Durres, Albania (September 16, 2016) – To address the challenge of Foreign Terrorist Fighters (FTF), 85 practitioners and researchers from over 30 countries gathered in Durres, Albania for the "Foreign Terrorist Fighters and Irregular Migration Routes: Prevention and Resilience" tabletop exercise (TTX) from 13-15 September. The TTX incorporated scenarios from emerging security challenges to engage participants and develop actionable recommendations regarding FTF recruitment, travel, and return.
Albania's Deputy Prime Minister Niko Peleshi provided welcoming remarks and highlighted a new initiative intended to counter the threat of violent extremism and religious intolerance in Albania. "This academic year, we are starting to implement a pilot program in a number of schools in Albania. The program is aimed not just at conveying some basic knowledge on religions and religious cohabitation, but also at preparing the youth to reject extremism pressure. Being fully in line with the secular nature of the state and of the school, the strategy is aimed at filling the gap created in the course of time when it comes to civil education about religion. This gap stemming from the hesitation to address religious issues at school in the name of secularity, resulted in room for vulnerability from radical interventions."
U.S. Ambassador to the Republic of Albania Mr. Donald Lu emphasized the importance of holding this event in the region in cooperation with the Albanian government, "Albania and the Western Balkans are worried about a new threat -- the possible threat of foreign fighters transiting as refugees fleeing from Iraq, Syria and Afghanistan. The United States is proud to support the leadership of the OSCE and the Albanian Government in holding this table top exercise to focus on preventing this emerging threat."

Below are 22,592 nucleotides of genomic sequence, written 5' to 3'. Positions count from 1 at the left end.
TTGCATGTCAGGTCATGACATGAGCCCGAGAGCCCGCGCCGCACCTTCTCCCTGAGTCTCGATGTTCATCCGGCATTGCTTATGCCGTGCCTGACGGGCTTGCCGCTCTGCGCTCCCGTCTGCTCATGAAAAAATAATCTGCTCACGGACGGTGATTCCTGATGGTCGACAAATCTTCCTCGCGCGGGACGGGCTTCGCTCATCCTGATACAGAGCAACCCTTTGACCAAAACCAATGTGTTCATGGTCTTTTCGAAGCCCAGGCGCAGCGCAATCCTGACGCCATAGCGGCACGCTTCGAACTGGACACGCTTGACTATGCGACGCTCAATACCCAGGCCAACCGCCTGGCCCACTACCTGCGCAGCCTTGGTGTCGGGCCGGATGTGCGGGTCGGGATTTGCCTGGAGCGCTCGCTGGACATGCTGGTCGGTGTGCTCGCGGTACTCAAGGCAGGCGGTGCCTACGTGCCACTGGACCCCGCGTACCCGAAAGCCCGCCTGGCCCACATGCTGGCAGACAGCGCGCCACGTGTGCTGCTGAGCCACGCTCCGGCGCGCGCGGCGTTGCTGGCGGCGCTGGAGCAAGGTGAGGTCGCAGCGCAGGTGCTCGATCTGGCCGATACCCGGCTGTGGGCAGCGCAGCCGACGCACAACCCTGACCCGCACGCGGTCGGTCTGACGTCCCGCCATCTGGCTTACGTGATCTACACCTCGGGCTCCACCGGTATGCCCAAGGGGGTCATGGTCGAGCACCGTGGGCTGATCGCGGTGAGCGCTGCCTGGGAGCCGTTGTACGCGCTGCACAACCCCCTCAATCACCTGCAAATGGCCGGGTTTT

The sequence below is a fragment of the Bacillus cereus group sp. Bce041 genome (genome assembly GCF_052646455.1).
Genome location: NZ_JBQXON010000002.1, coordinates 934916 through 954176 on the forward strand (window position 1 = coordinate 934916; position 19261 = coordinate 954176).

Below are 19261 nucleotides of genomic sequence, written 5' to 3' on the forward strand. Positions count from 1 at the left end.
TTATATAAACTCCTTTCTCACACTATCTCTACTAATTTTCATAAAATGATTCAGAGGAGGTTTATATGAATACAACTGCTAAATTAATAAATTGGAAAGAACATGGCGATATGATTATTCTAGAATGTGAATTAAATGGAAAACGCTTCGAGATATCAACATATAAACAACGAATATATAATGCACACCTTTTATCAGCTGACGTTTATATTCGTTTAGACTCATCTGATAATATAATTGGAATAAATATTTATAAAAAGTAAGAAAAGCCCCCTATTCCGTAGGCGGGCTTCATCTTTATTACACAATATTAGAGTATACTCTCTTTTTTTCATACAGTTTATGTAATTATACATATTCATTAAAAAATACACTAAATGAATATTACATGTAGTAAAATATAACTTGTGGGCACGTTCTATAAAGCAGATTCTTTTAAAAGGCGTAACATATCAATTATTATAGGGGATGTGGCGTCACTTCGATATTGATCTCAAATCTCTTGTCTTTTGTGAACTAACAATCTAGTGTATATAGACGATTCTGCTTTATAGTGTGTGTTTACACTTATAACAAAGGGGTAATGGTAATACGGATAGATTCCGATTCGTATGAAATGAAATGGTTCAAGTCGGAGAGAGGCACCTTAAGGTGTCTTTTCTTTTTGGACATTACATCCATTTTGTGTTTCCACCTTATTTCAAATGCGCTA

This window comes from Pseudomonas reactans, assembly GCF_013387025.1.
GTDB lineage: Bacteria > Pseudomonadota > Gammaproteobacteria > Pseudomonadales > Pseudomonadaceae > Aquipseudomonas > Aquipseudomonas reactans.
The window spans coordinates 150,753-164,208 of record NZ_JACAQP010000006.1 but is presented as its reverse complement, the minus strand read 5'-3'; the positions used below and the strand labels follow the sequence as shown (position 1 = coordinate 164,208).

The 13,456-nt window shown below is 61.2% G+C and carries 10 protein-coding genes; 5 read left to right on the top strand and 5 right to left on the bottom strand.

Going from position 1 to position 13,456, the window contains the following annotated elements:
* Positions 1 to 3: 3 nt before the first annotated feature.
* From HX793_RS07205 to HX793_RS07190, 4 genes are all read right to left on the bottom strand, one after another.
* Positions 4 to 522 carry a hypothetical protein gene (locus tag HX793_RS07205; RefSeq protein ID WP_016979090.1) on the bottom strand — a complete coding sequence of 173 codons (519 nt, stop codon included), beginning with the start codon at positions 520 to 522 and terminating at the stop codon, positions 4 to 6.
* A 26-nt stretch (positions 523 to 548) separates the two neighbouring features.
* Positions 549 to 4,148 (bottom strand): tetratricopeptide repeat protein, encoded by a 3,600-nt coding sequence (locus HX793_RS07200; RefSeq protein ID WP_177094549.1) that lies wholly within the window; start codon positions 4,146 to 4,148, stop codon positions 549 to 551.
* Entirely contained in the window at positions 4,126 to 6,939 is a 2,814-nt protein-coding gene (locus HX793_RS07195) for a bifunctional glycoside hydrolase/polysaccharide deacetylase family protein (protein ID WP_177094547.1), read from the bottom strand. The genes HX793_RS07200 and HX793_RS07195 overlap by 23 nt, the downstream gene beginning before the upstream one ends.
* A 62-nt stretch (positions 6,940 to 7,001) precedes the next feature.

H.E. Romana Vlahutin, Head of EU Delegation in Tirana, provided further welcoming remarks and set the tone for the event and underscored the importance of employing collaborative efforts of this nature to solve complex modern issues. Mr. Robert Wilton, Acting Head of Presence for OSCE in Albania remarked, "this diversity allows us to build bridges towards coordinated preventative responses and brings us a step closer to sustainable solutions on raising awareness on radicalization and reintegration. It is a great opportunity to emphasize the need for us to share responsibility, trust each other, and work together."
The exercise, co-sponsored by the Partnership for Peace Consortium (PfPC) Combating Terrorism Working Group (CTWG) and the Organization for Security and Co-Operation in Europe (OSCE), and the Office of the Prime Minister of Albania, featured a diverse cross section from government, academia, law enforcement, business, religious, civic society, and NGO communities, and features role playing to several realistic foreign fighter scenarios.
During the exercise, participants role-played various government and civil society characters in multiple foreign fighter scenarios, each revealing different motivations, backgrounds, and triggers to radicalization. Students from Albanian institutions, and the London School of Economics participated in the event, some of whom played the role of "youth leaders" in an effort to provide perspective that reflects the demographics of the current FTF phenomenon.
The CTWG is Co-Chaired by Mr. Richard Prosen, U.S. Department of State; and Dr. Peter Forster, The Pennsylvania State University. Dr. Sajjan Gohel of the Asia Pacific Foundation is Senior Advisor to the working group. The CTWG will continue conducting TTX's in partner countries, and is in the process of summarizing the Durres exercise's key recommendations which will be made available to the general public in the coming weeks. For more information on the Partnership for Peace Consortium and the Combating Terrorism Working Group, visit http://www.pfp-consortium.org.